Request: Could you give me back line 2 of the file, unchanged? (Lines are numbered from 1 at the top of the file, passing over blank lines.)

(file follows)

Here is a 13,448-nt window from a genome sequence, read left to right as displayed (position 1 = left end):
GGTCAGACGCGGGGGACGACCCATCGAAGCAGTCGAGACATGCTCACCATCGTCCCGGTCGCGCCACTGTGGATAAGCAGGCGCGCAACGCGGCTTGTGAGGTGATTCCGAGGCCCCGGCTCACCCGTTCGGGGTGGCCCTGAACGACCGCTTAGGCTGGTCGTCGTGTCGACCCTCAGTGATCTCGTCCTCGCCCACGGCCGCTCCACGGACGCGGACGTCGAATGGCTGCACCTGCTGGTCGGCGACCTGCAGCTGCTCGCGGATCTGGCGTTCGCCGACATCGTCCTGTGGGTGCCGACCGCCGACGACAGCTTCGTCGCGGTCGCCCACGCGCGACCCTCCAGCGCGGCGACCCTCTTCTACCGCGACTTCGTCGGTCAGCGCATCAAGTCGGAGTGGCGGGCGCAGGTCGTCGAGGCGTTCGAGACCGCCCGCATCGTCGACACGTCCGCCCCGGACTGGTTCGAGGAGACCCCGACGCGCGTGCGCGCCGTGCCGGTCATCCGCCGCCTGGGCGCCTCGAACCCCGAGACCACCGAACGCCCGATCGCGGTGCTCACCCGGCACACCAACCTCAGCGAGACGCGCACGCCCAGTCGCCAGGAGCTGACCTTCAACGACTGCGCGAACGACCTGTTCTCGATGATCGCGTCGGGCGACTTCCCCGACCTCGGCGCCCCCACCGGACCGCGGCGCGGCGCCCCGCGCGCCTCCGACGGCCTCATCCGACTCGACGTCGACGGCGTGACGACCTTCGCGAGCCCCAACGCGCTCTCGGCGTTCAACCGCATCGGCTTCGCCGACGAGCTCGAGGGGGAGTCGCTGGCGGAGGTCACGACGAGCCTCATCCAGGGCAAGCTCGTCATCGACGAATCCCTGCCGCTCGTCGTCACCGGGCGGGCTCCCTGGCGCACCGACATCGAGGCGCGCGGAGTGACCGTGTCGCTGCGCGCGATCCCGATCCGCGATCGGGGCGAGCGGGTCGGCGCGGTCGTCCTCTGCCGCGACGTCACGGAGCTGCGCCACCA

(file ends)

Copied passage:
GGTCAGACGCGGGGGACGACCCATCGAAGCAGTCGAGACATGCTCACCATCGTCCCGGTCGCGCCACTGTGGATAAGCAGGCGCGCAACGCGGCTTGTGAGGTGATTCCGAGGCCCCGGCTCACCCGTTCGGGGTGGCCCTGAACGACCGCTTAGGCTGGTCGTCGTGTCGACCCTCAGTGATCTCGTCCTCGCCCACGGCCGCTCCACGGACGCGGACGTCGAATGGCTGCACCTGCTGGTCGGCGACCTGCAGCTGCTCGCGGATCTGGCGTTCGCCGACATCGTCCTGTGGGTGCCGACCGCCGACGACAGCTTCGTCGCGGTCGCCCACGCGCGACCCTCCAGCGCGGCGACCCTCTTCTACCGCGACTTCGTCGGTCAGCGCATCAAGTCGGAGTGGCGGGCGCAGGTCGTCGAGGCGTTCGAGACCGCCCGCATCGTCGACACGTCCGCCCCGGACTGGTTCGAGGAGACCCCGACGCGCGTGCGCGCCGTGCCGGTCATCCGCCGCCTGGGCGCCTCGAACCCCGAGACCACCGAACGCCCGATCGCGGTGCTCACCCGGCACACCAACCTCAGCGAGACGCGCACGCCCAGTCGCCAGGAGCTGACCTTCAACGACTGCGCGAACGACCTGTTCTCGATGATCGCGTCGGGCGACTTCCCCGACCTCGGCGCCCCCACCGGACCGCGGCGCGGCGCCCCGCGCGCCTCCGACGGCCTCATCCGACTCGACGTCGACGGCGTGACGACCTTCGCGAGCCCCAACGCGCTCTCGGCGTTCAACCGCATCGGCTTCGCCGACGAGCTCGAGGGGGAGTCGCTGGCGGAGGTCACGACGAGCCTCATCCAGGGCAAGCTCGTCATCGACGAATCCCTGCCGCTCGTCGTCACCGGGCGGGCTCCCTGGCGCACCGACATCGAGGCGCGCGGAGTGACCGTGTCGCTGCGCGCGATCCCGATCCGCGATCGGGGCGAGCGGGTCGGCGCGGTCGTCCTCTGCCGCGACGTCACGGAGCTGCGCCACCA